269: Urging COVID-19 Booster Uptake

Dr. Steven Stack, ASTHO President-Elect, discusses the new COVID-19 booster designed to protect against the latest variants; Dr. Anne Zink, ASTHO President, explains the need to bring health care and public health closer together in an ASTHO blog...


Dr. Steven Stack, ASTHO President-Elect, discusses the new COVID-19 booster designed to protect against the latest variants; Dr. Anne Zink, ASTHO President, explains the need to bring health care and public health closer together in an ASTHO blog article; Carolyn Wester, Director of the Division of Viral Hepatitis with the CDC, looks at a new CDC report that says not enough people diagnosed with Hepatitis C receive timely treatment; and The National Center for Healthy Housing and Regional Asthma Management and Prevention has released a new report to support home-based asthma services.

ASTHO Blog Article: A Q&A with Anne Zink, ASTHO’s New President

CDC Webpage: New CDC Data Reveal Less Than a Third of People Diagnosed with Hepatitis C Receive Timely Treatment

National Center for Healthy Housing Webpage: Unlocking the Power of Home-Based Asthma Services: Model Health Benefit Packages

ASTHO Webpage: Be in the Know

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Transcript

ROBERT JOHNSON:

This is Public Health Review Morning Edition for Friday, September 23rd, 2022. I'm Robert Johnson.

Now, today's news from the Association of State and Territorial Health Officials.

 

STEVEN STACK:

I would hope that most Americans would be open to going out and getting vaccinated so they can protect themselves and keep society in motion, and we can go through what I hope will be more normal holidays this holiday season

JOHNSON:

ASTHO president-elect Dr. Steven Stack of Kentucky on the new COVID-19 booster, an updated formula designed to protect against the latest variants.

STACK:

That's just like what we do with the flu shot every year. Every year, it changes to try to accommodate the newer strains in circulation. So, I think that the Food and Drug Administration and the Center for Disease Control were very thoughtful, and that experts made a thoughtful consideration of the evidence available. And I agree with their recommendation

JOHNSON:

Stack says Kentucky, like many jurisdictions, will promote COVID boosters and seasonal flu shots together.

STACK:

Our current plan is to do a focus campaign using social media, working with other partners in healthcare, both public health, hospitals, federally-qualified healthcare centers, and others.

And, of course, the opportunities we have to do press releases and activities with the governor, or when I or others are out communicating with the public to do a focused campaign from October 1st to about November 30th, urging all people in Kentucky to go out and get both their flu shot and their COVID booster.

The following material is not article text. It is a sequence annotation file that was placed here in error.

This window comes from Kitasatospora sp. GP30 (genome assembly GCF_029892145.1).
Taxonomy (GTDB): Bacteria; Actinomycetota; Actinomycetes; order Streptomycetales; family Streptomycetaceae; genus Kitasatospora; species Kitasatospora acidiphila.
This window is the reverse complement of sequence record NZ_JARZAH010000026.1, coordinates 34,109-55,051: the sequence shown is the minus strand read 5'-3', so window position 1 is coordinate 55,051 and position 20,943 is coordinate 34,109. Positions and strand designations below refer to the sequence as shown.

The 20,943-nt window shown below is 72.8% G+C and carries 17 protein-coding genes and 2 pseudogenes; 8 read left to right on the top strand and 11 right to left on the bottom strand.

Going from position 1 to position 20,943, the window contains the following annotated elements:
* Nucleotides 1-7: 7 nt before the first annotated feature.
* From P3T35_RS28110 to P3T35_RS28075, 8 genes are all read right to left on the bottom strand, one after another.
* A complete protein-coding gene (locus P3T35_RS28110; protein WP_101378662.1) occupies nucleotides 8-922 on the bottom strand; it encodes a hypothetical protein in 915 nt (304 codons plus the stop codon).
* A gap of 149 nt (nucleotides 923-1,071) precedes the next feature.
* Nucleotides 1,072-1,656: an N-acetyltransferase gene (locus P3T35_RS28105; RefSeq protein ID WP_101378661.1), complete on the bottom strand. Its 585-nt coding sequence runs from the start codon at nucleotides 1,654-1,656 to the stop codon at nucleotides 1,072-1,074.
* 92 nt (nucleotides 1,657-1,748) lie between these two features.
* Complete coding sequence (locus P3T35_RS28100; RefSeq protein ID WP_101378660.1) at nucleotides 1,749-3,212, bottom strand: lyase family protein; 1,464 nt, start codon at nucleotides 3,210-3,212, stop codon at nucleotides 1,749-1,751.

JOHNSON:

ASTHO's new president Dr. Anne Zink of Alaska is thinking about the future as well. She talks about the need to bring healthcare and public health closer together in an ASTHO blog article, now online. You can read it using the link in the show notes.

 

A new CDC report says not enough people diagnosed with hepatitis C receive timely treatment.

Carolyn Wester is director of the CDC's Division of Viral Hepatitis.

CAROLYN WESTER:

Nearly a decade after this highly effective curative treatment was approved, that less than one in three people who are diagnosed and are continuously enrolled in insurance actually initiate treatment for hepatitis C within a year of diagnosis. And those numbers are even worse for individuals who are insured with Medicare or Medicaid.

JOHNSON:

Wester says the cost of treatment and restrictions imposed by insurance providers continue to pose challenges for patients.

WESTER:

Basically, everyone with Hepatitis C should have access to the treatment that cures this deadly infection. But we are seeing a lot of barriers. And we're seeing not only that not all insurance is equal when it comes to treating hepatitis C, but that treatment is missing certain key groups.

JOHNSON:

Wester adds public health leaders can help by urging policies that improve access to treatment.

WESTER:

Public health leaders, they have opportunities to work with policy makers, insurance commissioners, their Medicaid programs, and their infectious disease programs to make sure that, number one, CDC hepatitis C testing recommendations are implemented. And that includes universal testing among all adults at least once in a lifetime and pregnant persons during every pregnancy. But also working with those other parties to make sure that treatment eligibility restrictions and prior authorization requirements are removed.

JOHNSON:

You can read the CDC's report using the link in the show notes.

 

Another report just released promotes asthma home visiting services. O'Keyla Cooper has more.

O'KEYLA COOPER:

The National Center for Healthy Housing and Regional Asthma Management and Prevention have released a new report to support home-based asthma services. This new health benefits package will help equip healthcare plans and providers with the information needed to improve asthma management among their enrollees. You can find the full report in the show notes.

 

JOHNSON:

Also remember to sign up for ASTHO's Public Health Weekly email newsletter. It's the place to get more information about the news we report here on the newscast. There's a link to sign up in the show notes.

 

That'll do it for today's newscast. We're back Monday morning with more ASTHO news and information.

I'm Robert Johnson. You're listening to Public Health Review Morning Edition. Have a great weekend.

Steven Stack MD

Kentucky Commissioner for Public Health

Carolyn Wester MD MPH

Director, Division of Viral Hepatitis, CDC